#### What is in this article?:

- Understanding the force-velocity envelope
- Avoiding cavitation

## Avoiding cavitation

The last key point on the operating envelope is the condition of impending cavitation. It is found by setting the pressure in the powered end of the cylinder to zero, then solving for the conditions that will produce the condition. In that development, we find that the maximum deceleration force (over-running load) without cavitation is given by:

*f _{L,max} = (1+ρ_{v}^{2}/ρ_{c}^{3}) A_{PE} × P_{S}*

which applies to both extension and retraction with the proper interpretation of the valve and cylinder ratios. The amount of the overrunning load force must be less than the value calculated in the above equation, because no good comes of cavitation.

But in the world of servo and proportional valve control, if the valve truly controls the flow into the actuator, then the pressure drop across the valve be must be substantial. In fact, in a true valve controlled system, the pressure drop across the valve will normally vary from nearly zero to nearly the supply pressure as the load moves, accelerates, decelerates, and stops. This means that the velocity term (also called the force loss term) cannot be ignored. Instead, it is essential, because it is the means by which the valve asserts its control function into the circuit.

This is the so-called velocity term. It should be looked at in the context of the entire VCCM equation. Note that if velocity, *v*, is zero, the entire velocity term is zero. That is, at zero speed, there is no pressure loss across the valve’s metering lands. This is not a profound conclusion. Zero speed is also the stall condition, where the load force is so great that system pressure acting on the cylinder area cannot move the piston.

If the load force is relaxed, the speed will increase, and a larger and larger value for the velocity term will be subtracted from the stall force, leaving less force available at the cylinder rod. Note that the velocity term (force loss) increases by the square of the speed.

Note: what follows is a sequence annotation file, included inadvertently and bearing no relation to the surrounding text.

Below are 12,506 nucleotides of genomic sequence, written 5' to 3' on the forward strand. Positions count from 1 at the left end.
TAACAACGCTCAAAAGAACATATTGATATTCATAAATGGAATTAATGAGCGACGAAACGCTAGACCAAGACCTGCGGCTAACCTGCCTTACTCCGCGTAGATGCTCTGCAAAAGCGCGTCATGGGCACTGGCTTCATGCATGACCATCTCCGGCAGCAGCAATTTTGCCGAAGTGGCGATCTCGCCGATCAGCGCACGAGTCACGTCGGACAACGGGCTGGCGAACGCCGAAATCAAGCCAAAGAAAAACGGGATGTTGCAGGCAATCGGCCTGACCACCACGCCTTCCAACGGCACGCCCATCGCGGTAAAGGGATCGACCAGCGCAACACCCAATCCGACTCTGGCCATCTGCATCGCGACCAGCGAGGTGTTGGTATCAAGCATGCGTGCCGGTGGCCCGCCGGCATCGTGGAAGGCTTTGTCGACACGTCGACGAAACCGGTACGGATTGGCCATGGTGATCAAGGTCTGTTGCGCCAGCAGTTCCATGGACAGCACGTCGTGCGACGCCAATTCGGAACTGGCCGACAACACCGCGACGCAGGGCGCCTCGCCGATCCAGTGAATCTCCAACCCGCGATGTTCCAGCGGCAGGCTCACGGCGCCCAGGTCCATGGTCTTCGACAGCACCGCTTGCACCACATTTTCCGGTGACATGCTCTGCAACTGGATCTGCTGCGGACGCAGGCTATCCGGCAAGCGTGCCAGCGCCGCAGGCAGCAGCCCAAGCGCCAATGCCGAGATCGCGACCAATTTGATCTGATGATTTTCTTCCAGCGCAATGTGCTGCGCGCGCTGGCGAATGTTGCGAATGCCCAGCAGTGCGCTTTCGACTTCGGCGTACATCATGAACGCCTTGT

An interesting side note to the velocity term is its role in conventional” hydraulics. In such scenarios, it is not at all unusual to select valves that have such a great degree of opening that they result in negligible pressure drop. In terms of the VCCM equation and the velocity term, this is a situation in which *K _{VPL}* is so large as to make the velocity term small. The point is that the VCCM equation is very general and applies both to conventional as well as servo or proportional hydraulics. The bottom line, though, is that with the best valve control that modern technology has to offer — control by means of electrically modulated valves — there must be substantial pressure, force, and power loss to avoid sacrificing good control.

## High efficiency and pressure compensation from a fixed displacement pump?Designing a successful closed-loop electrohydraulic motion control system usually starts with providing a constant pressure source. The traditional solution has been to provide a variable-displacement pump and accumulators in the hydraulic power unit. However, a textbook written by well-known fluid power author and lecturer Jack Johnson, P.E. and Brian Johnson provides a detailed engineering study of a pressure-compensated system that uses a fixed-displacement pump and no relief valves. Titled An Engineering Analysis of the Pulse Width Modulation Method of Controlling Output Pressure of a Hydraulic Power Supply, it is as efficient as a conventional pressure compensated pump. You can read about the complete test results, but more importantly, you can learn all you need to design and build your own low cost, efficient constant pressure power units for both servo and conventional applications. The soft-bound book, ISBN 097022591, contains 128 pages and can be purchased at the H&P bookstore. To ask the author a question about the book’s technical content, email jack@idaseng.com. |